I was reading about spring soups this week, and when I saw an image of this egg drop soup with ginger, chiles and spring peas, I thought it looked pretty awesome. But I didn’t have any ginger, chiles or spring peas, nor did I have the chicken broth and radishes that are also included in the recipe. No matter-those were just minor details. I was suddenly in the mood for egg drop soup, so I made some with what I had on hand.
This is a great dish that can be made on a moment’s notice in a matter of minutes. It is a substantial and comforting soup that provides protein without a lot of fat, and it is fun to cook-pouring the beaten eggs into the swirling broth makes such pretty patterns in the pot! It also doesn’t require a recipe, as you can make just one serving or much more, using some basic proportions and your own embellishments.
Variations on egg drop soup go by many names, depending on where you are in the world. It is known as egg flower soup in China, stracciatella in Italy, le tourin in France and avgolemono in Greece. A version in Austria (eierflockensuppe) is made by mixing the egg with flour so that it forms little dumplings when poured into the broth.
There are really only two requirements for egg drop soup: a flavorful liquid and an egg. The liquid is usually chicken broth or stock, but you can also try beef or vegetable stock (if you make some from scraps, you’re essentially conjuring this soup from little more than an egg and water!). Figure on somewhere around a cup or two of stock and one egg per serving of soup. The rest you can just fill in using whatever you can dig out of your refrigerator, find in the pantry or have growing out in the yard.
Of course, the better your ingredients, the more satisfying your results will be. Use the best stock and eggs you can find. Bring the broth to a gentle simmer over medium-high heat. Some other flavors and textures you might want to add at this point are soy sauce, ginger, fish sauce, garlic, sliced chilies, grated cheese, bread crumbs, farina, asparagus, snow peas, snap peas, greens, bean sprouts, frozen peas or corn, mushrooms, meat, tofu, miso, lemongrass, shredded carrots or spices (such as nutmeg, star anise, cinnamon, cloves, cumin and bay leaf).
If you want pasta or rice in your soup and it needs time to simmer, add it at this point so that it can cook to the proper texture. You want the eggs to be one of the last ingredients you add to the soup, but you might want to hold off adding anything to the pot that is very tender (like fresh spinach or chives) until the broth is fully heated and the starches properly softened.
Some recipes call for a bit of cornstarch (up to a tablespoon per quart of liquid) to firm up the broth, but they also warn not to add it too soon or it won’t hold its thickness. Regardless, if you use it, combine the cornstarch with an equal amount of broth or water before adding it to the pot so that it doesn’t get lumpy.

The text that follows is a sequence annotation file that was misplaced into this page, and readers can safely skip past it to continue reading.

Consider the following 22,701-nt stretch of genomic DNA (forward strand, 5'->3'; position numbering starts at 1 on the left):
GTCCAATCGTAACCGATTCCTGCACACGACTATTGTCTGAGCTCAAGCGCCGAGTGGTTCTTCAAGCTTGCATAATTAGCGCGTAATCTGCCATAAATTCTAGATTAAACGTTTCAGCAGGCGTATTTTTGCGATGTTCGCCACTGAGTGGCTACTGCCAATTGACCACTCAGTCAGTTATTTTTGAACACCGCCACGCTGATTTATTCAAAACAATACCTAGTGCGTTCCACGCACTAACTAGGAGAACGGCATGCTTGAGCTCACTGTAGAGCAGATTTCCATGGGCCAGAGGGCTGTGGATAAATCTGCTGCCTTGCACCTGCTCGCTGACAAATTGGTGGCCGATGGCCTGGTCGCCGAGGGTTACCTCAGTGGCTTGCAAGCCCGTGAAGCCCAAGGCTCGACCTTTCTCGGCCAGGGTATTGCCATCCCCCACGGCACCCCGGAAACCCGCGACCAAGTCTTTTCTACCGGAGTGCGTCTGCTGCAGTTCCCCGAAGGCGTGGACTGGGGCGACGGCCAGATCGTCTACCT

While the broth mixture is heating up, beat one egg for each serving. Some recipes out there call for whole eggs, and others don’t use all the yolks. That’s entirely up to your tastes and nutritional needs. I tend to make small batches of this soup, as it’s best when fresh, so I usually use just an egg or two anyway.
Turn the heat under the pot to low, mix the broth lightly, and slowly pour the beaten eggs into the soup while still stirring. Keep swirling until the egg tendrils set into curds, about two or three minutes. While the soup finishes cooking, you can taste and add last-minute flavors such as salt, sesame oil, vinegar or a splash of lemon juice.
Once it’s all set, scoop the soup into bowls and garnish with some scallions, cilantro, fresh chives, thinly sliced radishes, a splash of hot sauce and/or Parmesan cheese. Season with freshly ground pepper and serve. Also, check your time, since it’s likely that you went from start to soup in as little as 15 minutes. Now that’s fast food!
Alice O’Dea has lived in Chattanooga for over 20 years, but was raised among the mucks and dairy farms in rural western New York. She didn’t really learn to cook until midlife. When she’s not puttering around in the kitchen, she enjoys running, cycling, traveling, photography and trying to get food to grow in the backyard of her Highland Park home. You can email her with questions, suggestions or comments at [email protected]. The opinions expressed in this column belong solely to the author, not Nooga.com or its employees.